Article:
2020 seat belt law helped boost New York from ‘yellow’ to ‘green’ rating in highway safety report

Last updated: 02-06-2021

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2020 seat belt law helped boost New York from ‘yellow’ to ‘green’ rating in highway safety report

2020 seat belt law helped boost New York from ‘yellow’ to ‘green’ rating in highway safety report
A New York state police car is staged at the Hugh Carey Tunnel, Thursday, Oct. 25, 2018, in New York.
Mark Lennihan / AP photo
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(The Center Square) – Following the passage of Senate Bill 4336/Assembly Bill 6163 in 2020, New York received “green,” the highest rating, in the 18th annual Roadmap of State Highway Safety Laws report , which Advocates for Highway and Auto Safety released this month.
The law extends the mandate that all vehicle passengers 16 and older wear a seat belt from solely applying to front seat passengers to applying to all passengers.
“We were thrilled to be a part of the diverse and large coalition that helped to get the seat belt upgrade over the finish line,” said Tara Gill, Advocates’ senior director advocacy and state legislation. “It had been many sessions and many years in the making, and this is one of the primary traffic safety bills that we recommend. It helped New York go from the yellow to the green category, which is fantastic.”
Gov. Andrew Cuomo signed the seat belt law in August 2020. Versions of the bill date back to the 2002 legislative session.
This legislative session, New York lawmakers are also considering lowering the blood alcohol content (BAC) levels allowed by law while driving to 0.05 ( S131 ), expanding use of speed cameras in a school speed zone of New York City ( FURIOUS Act ), and requiring children younger than 13 to sit buckled in a rear seat ( S440/A1086 ).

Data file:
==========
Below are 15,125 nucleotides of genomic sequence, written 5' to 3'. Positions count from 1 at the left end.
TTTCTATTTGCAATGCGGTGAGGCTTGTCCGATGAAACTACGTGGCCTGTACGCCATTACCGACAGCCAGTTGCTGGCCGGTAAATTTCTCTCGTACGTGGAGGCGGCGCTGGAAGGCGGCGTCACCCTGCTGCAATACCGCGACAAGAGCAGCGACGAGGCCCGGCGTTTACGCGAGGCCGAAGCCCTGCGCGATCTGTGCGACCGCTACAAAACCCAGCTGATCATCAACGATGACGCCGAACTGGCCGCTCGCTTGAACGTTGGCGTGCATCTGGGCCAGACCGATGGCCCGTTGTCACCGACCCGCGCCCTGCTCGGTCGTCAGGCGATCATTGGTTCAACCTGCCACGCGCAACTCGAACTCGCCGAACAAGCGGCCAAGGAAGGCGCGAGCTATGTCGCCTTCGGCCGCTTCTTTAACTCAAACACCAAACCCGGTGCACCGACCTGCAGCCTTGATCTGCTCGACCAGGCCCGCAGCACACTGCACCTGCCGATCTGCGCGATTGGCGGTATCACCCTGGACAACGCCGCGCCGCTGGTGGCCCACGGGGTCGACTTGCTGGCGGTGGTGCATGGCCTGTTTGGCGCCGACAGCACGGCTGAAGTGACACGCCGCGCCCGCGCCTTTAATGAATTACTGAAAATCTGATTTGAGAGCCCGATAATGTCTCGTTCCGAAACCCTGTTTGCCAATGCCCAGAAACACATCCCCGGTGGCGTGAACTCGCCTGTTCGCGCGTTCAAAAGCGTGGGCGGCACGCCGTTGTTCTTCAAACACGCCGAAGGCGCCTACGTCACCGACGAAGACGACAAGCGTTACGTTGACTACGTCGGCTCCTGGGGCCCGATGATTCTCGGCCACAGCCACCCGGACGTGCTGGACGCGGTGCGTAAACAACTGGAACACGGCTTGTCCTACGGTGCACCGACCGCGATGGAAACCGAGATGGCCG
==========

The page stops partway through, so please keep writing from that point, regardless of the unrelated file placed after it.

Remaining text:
“New York is a great example of a state that continues to make iterative progress to update and improve its traffic safety laws,” Gill said. “We look forward to continuing to work with state lawmakers to do so.”
Advocates also urges New York to postpone issuing unrestricted licenses until age 18, prohibit cell phone use in the graduated drivers licensing program except in case of emergencies and require children to use a booster seat until they are 8 years old and 57 inches tall.
In 2019, New York suffered 881 fatal crashes, in which 938 people were killed, according to Institute for Traffic Safety Management and Research reports . Fatal crashes most frequently occurred between 3 p.m. and 6 p.m. (146 crashes), followed by 6 p.m. to 9 p.m. (136 crashes) and 9 p.m. to midnight (134 crashes). The state experienced the most fatal crashes in July (100), September (92) and August (90).
The most common contributing factors involved in fatal crashes, according to police reports, were unsafe speed (230), pedestrian or bicyclist confusion or error (158), and passing, lane changing or improper lane use (129). Drivers being inattentive or distracted was the most reported contributing factor to crashes involving personal injury (29,999 out of 121,068 crashes).
New York is among eight states, including Delaware, Rhode Island and Maine, that have a green rating in the report. Thirty states have a yellow rating, “indicating that improvement is needed because of gaps in Advocates’ recommended optimal laws,” and 12 states, including New Hampshire and Vermont, have a red rating, as they “fall dangerously behind” in adopting Advocates’ recommendations.


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